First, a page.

Re: "Star Trek: First Contact" Technical Questions

James Rogers (
Mon, 25 Nov 1996 10:38:43 -0800

At 10:50 PM 11/24/96 -0500, you wrote:
>On Sun, 24 Nov 1996, Ira Brodsky wrote:
>> My eye doctor told me that if someone is truly blind (e.g., the retina is
>> destroyed), then the optic nerve dies. Therefore, it would not be possible
>> to replace the entire eye *unless* you invent a way to bypass the optic
>> nerve.
> Point your browser to this address:
>It's the May issue of the IEEE Spectrum, they discuss this very topic. I
>also recall hearing of work being done on a processor that floats on the
>retina and interprets incoming signals and passes them on to the optic
>nerve, for the visually impaired (though I could imagine many
>opportunities for augmentation, not just repair and restoration). I don't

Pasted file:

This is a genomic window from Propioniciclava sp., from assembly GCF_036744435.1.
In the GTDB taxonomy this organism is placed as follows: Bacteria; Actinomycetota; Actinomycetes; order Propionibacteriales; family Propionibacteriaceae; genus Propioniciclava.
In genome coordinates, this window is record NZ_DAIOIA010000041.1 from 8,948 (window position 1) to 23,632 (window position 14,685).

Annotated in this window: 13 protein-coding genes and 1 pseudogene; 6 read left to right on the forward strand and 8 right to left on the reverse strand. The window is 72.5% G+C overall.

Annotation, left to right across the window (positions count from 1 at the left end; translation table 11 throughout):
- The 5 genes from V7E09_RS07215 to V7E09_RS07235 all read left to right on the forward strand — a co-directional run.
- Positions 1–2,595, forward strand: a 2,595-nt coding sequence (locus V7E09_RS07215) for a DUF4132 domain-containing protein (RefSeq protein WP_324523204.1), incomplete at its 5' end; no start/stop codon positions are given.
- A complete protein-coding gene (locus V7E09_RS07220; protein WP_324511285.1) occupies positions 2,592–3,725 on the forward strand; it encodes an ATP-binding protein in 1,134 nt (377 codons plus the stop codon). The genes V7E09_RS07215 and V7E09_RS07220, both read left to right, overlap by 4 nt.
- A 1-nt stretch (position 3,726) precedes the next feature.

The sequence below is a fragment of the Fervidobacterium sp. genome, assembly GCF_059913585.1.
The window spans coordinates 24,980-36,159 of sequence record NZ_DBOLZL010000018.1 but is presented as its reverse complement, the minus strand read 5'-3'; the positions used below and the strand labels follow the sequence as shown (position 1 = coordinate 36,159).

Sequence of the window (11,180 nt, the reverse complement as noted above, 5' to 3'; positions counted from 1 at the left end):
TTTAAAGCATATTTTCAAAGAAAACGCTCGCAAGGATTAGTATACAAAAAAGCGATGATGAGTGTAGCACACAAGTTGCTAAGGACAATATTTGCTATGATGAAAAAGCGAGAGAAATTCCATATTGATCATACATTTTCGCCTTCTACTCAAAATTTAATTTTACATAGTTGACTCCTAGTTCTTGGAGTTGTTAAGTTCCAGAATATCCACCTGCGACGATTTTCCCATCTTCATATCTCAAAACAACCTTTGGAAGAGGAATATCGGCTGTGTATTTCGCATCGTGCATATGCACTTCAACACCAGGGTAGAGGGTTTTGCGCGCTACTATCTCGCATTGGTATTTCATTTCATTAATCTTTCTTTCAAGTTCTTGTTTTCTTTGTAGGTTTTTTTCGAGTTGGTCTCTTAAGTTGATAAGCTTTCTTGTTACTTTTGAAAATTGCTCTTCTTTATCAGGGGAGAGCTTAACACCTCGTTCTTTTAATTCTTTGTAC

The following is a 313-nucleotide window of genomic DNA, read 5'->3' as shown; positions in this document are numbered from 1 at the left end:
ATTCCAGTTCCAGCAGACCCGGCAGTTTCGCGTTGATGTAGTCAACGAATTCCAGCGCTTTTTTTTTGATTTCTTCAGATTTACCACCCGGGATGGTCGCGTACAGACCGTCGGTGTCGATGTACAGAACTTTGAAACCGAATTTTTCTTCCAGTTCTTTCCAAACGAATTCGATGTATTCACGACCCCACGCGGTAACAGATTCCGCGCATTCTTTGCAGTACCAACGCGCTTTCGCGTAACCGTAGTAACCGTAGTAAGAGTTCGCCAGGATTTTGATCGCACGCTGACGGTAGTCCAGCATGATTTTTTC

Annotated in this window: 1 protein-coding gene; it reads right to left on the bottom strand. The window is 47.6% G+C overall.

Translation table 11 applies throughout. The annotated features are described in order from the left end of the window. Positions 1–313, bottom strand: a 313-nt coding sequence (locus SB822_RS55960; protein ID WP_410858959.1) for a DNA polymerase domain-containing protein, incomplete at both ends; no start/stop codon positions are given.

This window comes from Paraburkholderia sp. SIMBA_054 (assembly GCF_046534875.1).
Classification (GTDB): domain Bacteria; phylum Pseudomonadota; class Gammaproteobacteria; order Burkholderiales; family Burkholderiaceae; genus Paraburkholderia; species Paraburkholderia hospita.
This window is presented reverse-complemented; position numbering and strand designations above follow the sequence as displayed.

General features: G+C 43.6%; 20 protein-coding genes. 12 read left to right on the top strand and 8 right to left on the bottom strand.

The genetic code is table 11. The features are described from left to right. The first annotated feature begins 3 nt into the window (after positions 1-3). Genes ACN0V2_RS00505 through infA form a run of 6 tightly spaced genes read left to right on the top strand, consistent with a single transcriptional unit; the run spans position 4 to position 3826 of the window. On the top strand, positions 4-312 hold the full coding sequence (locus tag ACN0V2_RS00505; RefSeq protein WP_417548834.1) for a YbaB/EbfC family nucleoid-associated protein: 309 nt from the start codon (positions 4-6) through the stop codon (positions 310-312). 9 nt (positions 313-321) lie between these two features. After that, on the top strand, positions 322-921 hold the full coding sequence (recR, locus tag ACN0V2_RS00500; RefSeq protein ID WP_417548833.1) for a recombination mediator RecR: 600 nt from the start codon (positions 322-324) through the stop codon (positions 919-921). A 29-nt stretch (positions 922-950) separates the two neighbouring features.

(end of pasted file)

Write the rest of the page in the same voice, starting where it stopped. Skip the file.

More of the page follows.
>recall what that is from (I've gone through back issues of most of the
>journals that it could be in), anyone have any idea?

I saw something on this on the Discovery channel. It was pretty
interesting. They have been currently experimenting with 8 x 8 sensor
arrays, but they believe they can achieve a much higher sensor density than
this. The difficulty is attaching the electronic device to the nervous
system. It is currently done by surgically attaching nerves to fine wires
on the backside of the device. The person then has to "learn" to organize
the inputs into a coherent pattern.

What I find interesting is that the nervous system can adapt to the input
device without us having any knowledge of which neuron should be attached
where. The brain sorts out the interface all by itself. Admittedly the
current 8x8 resolution is kind of low, but very useful if you are blind, and
onboard logic does some processing for the device. Note however, that an
external power supply is required.

As far as augmentation goes, reportedly the device allowed the test subjects
to see well into the infrared range and in extremely low light levels. This
is a consequence of the sensor technology, and not really an intentional
goal of the device. It would be a useful augmentation though!

-James Rogers